As I assumed, and perhaps understandably so, last year (2022) was quite a troubling year for his portfolio. The darlings of 2020 that he had regretted not owning, he acquired in 2021 and was left to endure the pain they dealt out in 2022. It was like he experienced the downside of risk in 2020, but didn’t stick around for the reward, then he chased the shiny objects where the rewards were in the past just to endure their risk as well. It was a painful scene indeed and one that is not unique to my friend. This is the classic challenge of investing – a sport of endurance.
In my February 2020 writing, I concluded with a section called “Buffett vs. Nasdaq” and drew attention to 1999, where the Nasdaq outperformed Buffett by more than 100% in a single year. If you’ve ever had a bad hair day, tripped and fell in a large public setting, or had your voice crack as a teenager during a school presentation, then you understand what embarrassment feels like. We are human, we hate the feeling of being embarrassed, and we hate the feeling of missing out. Another section in that article I titled, “Thou Shalt Not Covet.” You get the idea. Yet, again, with the benefit of hindsight, we know that Mr. Buffett was the tortoise of this story and that over the next few years(2000-2002), he handily outperformed the hare (the Nasdaq).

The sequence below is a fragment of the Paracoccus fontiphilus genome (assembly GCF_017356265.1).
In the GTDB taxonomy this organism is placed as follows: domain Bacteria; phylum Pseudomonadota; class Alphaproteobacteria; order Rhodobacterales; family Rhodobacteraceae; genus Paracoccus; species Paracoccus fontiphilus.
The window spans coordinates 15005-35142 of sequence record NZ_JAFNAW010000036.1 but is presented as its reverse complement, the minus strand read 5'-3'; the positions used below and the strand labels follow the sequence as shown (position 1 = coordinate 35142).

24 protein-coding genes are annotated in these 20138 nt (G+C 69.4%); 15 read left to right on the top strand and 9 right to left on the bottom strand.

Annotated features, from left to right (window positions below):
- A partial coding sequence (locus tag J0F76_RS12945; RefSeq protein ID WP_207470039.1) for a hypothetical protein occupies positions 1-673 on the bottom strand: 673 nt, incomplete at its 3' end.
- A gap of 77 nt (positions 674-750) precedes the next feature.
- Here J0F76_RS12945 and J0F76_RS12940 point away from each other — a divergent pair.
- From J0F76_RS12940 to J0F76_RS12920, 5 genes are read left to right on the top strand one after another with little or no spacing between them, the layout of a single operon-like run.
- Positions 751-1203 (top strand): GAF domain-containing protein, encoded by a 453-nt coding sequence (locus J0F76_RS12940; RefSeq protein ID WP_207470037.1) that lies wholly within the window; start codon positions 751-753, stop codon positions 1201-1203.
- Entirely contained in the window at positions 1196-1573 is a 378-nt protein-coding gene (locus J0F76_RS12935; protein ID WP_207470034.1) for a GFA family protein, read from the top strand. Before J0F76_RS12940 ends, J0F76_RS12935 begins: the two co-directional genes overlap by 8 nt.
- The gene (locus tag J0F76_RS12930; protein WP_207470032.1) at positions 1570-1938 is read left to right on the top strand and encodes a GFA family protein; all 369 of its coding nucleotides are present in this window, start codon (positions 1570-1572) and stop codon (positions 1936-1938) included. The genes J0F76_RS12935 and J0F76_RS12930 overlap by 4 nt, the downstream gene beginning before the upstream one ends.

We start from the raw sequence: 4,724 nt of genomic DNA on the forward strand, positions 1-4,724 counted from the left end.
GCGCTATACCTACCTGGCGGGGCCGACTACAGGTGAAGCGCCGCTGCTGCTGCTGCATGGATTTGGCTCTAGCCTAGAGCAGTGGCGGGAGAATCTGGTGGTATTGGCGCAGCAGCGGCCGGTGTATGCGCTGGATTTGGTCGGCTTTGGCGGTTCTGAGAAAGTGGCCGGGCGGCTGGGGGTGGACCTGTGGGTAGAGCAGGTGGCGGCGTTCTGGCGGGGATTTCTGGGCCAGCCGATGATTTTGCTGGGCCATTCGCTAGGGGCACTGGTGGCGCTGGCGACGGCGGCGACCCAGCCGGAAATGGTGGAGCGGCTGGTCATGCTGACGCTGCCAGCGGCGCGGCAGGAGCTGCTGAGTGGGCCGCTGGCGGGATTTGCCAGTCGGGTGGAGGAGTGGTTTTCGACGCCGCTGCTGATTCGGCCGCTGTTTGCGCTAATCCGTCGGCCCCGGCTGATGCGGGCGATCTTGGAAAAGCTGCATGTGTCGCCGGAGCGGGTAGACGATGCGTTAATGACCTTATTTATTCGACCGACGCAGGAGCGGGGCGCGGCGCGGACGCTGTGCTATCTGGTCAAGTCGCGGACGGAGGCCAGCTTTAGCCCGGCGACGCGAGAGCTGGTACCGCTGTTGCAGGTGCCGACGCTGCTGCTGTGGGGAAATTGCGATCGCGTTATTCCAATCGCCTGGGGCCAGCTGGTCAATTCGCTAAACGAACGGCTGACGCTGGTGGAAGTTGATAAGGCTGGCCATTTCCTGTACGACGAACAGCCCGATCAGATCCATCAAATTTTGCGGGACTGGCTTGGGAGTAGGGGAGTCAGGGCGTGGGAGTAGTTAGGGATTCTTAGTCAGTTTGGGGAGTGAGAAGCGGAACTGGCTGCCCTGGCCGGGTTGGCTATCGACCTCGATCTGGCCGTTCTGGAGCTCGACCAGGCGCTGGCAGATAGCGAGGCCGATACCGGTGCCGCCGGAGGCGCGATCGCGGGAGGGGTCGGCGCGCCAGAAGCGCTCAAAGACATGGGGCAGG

Again, investing is an endurance sport and not for the faint of heart. The damage caused by constant strategy rotation and chasing yesterday’s winners is real. I looked at an investment statement from 2021, and that same statement in 2023 for my friend, and I got to see the real impact of these decisions.
I hope you know that my heart here is absolutely not to poke fun or to create an I-told-you-so moment. My hope is that we can all glean wisdom from these stories because they go beyond the textbook; they are not just theory. Anecdotal, yes, but the practical application of what we study here on TOM every week.
So, what’s the primary takeaway? Well, the title is a good place to start because it was true in 2020 and it is true today “It’s Sometimes Ok to Underperform” or better said; you can always find better results in hindsight, but the goal is to adopt a philosophy that suits the needs of both your plan and your personality. Flip-flopping philosophies is a recipe for disaster and will ultimately create financial harm. Now, this is not an advocation to simply be stubborn for stubbornness’ sake or advice to not adapt to your environment, but rather to create a foundation and pillars of financial truths to build your investing approach on top of. Warren Buffett surely knows more about investing today than he did 50 years ago, yet those pillars of financial truth and wisdom that were true 50 years ago still have application in his process today. How can this be true? Because markets are made up of people and human behavior – fear, greed, coveting, etc. – were around since the beginning of time as much as they are today.
I’ll leave you with this, friends, investing is already hard enough, don’t make it even harder than it needs to be.